Singapore Mediation Convention Strengthens Enforcement of Mediation Settlements.

Legal News & Analysis - Asia Pacific - Singapore - Dispute Resolution

6 September, 2019

 

On 7 August 2019, 46 States signed the United Nations Convention on International Settlement Agreements Resulting from Mediation, at an official signing ceremony held in Singapore. Known as the “Singapore Mediation Convention” (the "Convention"), the Convention aims to facilitate the enforcement and invocation of settlement agreements resulting from mediation.

 

Mediation in Singapore

 

Mediation is a type of dispute resolution, whereby two parties attempt to reach a mutually acceptable solution to their issues, with a third party (the mediator) facilitating the discussion.

 

In Singapore there has been ample growth in both mediation services and regulation. In 2014, the Singapore International Mediation Centre ("SIMC") was set up to provide commercial mediation services and in 2016 the Singapore International Dispute Resolution Academy ("SIDRA") was set up for research and training purposes.

 

Most significantly, the Mediation Act entered into force from November 2017. The legislation allowed for settlement agreements that were typically only contractually enforceable to be recorded and enforced as orders of court upon application by a party.

 

However, for cross-border settlement agreements there was no framework of enforcement in situations where parties agreed to court proceedings in one jurisdiction but enforcement was required against assets in another jurisdiction. This reduced reliance on an otherwise more timely and cost-effective means of dispute resolution.

 

The Convention and its Benefits

 

The Singapore Mediation Convention centralizes and simplifies enforcement of settlement agreements resulting from mediation - completing the existing international dispute resolution framework made up by The New York Convention regarding enforcement of arbitral awards and The Hague Convention on the Choice of Court Agreements for enforcing court judgements.

 

The Convention defines a clear scope of application where it will only apply to i) international agreements resulting from mediation ii) mediation that is concluded in writing iii) mediation that is used to solve a commercial dispute. The Convention does not apply to settlement agreements enforceable by court judgement or as an arbitral award, agreements relating to family, inheritance or  employment law, or agreements concluded before the Convention’s entry into force for the relevant signatory.

 

If enforcement is sought, a party must show:

 

  •   a signed settlement agreement;

  •   evidence the settlement agreement resulted from mediation (e.g. the

    mediator’s signature on the settlement agreement or evidence the competent authority deems acceptable, in case of a mediator being unwilling or unable to sign a settlement agreement).

 

The Convention does not prescribe a specific mode of enforcement, only that enforcement occurs in accordance with a state party’s own rules of procedure. Considering the current variance in mediation legislation and practice globally, the breadth of the Convention’s application is suitable for enforcement of agreements across diverging jurisdictions that are signatory to the Convention.

 

The relevant authority can refuse to enforce the settlement agreement if:

 

  • a party to the settlement was under some incapacity;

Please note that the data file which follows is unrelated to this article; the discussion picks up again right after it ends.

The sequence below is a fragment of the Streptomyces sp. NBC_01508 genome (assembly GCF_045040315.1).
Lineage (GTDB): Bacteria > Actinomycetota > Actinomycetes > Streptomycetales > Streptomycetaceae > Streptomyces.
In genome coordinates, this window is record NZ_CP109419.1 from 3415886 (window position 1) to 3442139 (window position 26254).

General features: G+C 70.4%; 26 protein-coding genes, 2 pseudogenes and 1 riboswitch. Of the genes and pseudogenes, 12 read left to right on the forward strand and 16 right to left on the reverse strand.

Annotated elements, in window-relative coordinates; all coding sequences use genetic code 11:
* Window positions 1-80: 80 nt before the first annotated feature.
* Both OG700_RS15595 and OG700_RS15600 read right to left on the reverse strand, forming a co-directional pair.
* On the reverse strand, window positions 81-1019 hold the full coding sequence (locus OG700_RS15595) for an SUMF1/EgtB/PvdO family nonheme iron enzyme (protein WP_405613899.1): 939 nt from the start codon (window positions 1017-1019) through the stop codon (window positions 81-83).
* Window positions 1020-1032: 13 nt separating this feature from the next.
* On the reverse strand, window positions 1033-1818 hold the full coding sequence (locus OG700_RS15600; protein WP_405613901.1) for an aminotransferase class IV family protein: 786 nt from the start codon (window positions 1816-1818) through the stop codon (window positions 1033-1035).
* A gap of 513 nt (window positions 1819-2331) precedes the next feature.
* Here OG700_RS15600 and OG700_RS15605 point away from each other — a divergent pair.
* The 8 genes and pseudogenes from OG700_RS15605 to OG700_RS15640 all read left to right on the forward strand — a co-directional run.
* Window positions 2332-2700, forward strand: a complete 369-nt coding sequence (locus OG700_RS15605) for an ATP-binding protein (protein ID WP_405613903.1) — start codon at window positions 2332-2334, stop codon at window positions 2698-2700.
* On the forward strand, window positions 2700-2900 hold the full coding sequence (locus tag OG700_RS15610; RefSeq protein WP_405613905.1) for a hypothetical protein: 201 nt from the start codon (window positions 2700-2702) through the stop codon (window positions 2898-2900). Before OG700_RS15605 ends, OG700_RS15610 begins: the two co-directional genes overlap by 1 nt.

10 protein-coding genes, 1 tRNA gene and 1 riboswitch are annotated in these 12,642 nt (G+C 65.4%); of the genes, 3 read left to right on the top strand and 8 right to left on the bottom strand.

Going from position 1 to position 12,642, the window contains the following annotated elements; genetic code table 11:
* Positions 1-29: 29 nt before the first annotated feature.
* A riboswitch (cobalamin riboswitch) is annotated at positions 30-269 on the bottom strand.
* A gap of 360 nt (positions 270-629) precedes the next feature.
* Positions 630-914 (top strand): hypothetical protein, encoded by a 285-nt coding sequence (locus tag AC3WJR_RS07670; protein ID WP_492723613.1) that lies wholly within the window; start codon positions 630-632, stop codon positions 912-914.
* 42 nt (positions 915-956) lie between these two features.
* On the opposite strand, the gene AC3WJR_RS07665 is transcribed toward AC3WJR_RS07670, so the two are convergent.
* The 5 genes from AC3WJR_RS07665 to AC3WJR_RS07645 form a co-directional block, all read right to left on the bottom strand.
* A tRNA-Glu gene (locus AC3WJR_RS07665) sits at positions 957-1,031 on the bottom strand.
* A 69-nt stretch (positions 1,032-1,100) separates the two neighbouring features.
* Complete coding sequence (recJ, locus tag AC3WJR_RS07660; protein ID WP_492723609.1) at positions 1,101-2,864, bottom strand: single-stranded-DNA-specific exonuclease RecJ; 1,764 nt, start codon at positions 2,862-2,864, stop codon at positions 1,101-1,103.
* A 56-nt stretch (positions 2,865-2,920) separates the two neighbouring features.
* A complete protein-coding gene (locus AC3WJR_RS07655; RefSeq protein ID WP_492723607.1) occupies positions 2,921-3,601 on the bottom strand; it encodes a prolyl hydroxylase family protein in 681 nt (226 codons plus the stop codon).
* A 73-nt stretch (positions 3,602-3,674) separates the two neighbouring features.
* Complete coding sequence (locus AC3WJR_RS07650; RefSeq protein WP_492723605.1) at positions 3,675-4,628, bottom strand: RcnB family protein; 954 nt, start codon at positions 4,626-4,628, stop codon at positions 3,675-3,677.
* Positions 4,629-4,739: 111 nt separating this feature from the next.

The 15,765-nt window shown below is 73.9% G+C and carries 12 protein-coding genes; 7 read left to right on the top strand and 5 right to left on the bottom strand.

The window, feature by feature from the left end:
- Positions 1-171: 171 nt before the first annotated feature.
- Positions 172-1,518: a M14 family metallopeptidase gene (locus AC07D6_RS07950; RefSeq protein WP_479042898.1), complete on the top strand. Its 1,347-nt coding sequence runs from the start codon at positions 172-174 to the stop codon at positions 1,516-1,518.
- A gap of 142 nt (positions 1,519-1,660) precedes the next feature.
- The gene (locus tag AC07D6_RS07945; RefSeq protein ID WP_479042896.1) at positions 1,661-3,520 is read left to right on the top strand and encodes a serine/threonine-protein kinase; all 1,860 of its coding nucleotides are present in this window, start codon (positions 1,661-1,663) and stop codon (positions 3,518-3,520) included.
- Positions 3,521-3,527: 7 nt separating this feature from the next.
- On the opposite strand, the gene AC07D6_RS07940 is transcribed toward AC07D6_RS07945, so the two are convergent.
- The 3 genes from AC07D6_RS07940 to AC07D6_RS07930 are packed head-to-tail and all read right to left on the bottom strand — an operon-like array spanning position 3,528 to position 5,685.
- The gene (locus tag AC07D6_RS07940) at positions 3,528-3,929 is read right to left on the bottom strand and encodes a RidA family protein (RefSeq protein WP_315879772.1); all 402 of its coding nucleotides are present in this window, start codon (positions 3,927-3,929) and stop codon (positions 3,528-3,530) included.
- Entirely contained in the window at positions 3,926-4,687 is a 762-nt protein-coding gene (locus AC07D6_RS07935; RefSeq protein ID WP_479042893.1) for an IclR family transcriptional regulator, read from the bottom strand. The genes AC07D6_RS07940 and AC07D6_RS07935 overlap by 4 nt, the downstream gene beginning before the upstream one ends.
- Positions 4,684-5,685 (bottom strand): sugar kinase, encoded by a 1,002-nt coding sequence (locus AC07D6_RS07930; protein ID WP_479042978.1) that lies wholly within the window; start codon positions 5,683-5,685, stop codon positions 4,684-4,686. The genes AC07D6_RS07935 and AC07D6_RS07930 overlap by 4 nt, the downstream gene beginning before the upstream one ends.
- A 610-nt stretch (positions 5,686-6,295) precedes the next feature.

• the settlement agreement is null, void, not binding or subsequently

    modified;

  • the obligations in the settlement are incomprehensible or already

    performed;

  • to grant relief would be contrary to the agreement terms;

  • there was a serious breach by the mediator of standards applicable to

    the mediator or mediation, without which breach that party would not

    have entered into the settlement agreement;

  • there was a failure by the mediator to disclose to the parties

    circumstances that raise justifiable doubts as to the mediator’s impartiality or independence and such failure had a material impact or undue influence on a party without which failure that party would not have entered into a settlement agreement; 

  • granting relief would be contrary to the public policy of that State;

  • the subject matter under dispute is not capable of settlement by mediation under the law of that State.

 

A limited list of defences are available against enforcement, similar to the exceptions under the New York Convention, which means in practice it may be difficult to argue against enforcement of a settlement agreement.

 

By streamlining standards of enforcement, the requirements for reliance and the grounds for refusing relief, the Convention enables international businesses to enforce settlement agreements under Convention conditions, or invoke a settlement agreement to prove a matter has already been resolved. 

 

What It Means For You?

 

During the official signing ceremony, 46 States signed the Singapore Mediation Convention including Singapore, China, the US, India, Malaysia, and the Philippines. Notably, the UK, European Union and Australia have not signed the Convention. The Convention will enter into force 6 months after 3 states have approved or ratified it.

 

The Convention is a positive step towards formalizing settlement agreements entered into via mediation. Parties involved in cross-border matters and transactions are now more likely to consider mediation as a suitable option for dispute resolution, particularly considering the time and cost effectiveness of mediation. With the Convention, parties can now have added assurance that settlement agreements will be enforceable under the Convention provided the parties' States are signatories to the Convention. 

 

Baker McKenzie

For further information, please contact:

 

Nandakumar Ponniya , Principal, Baker & McKenzie.Wong & Leow

nandakumar.ponniya@bakermckenzie. com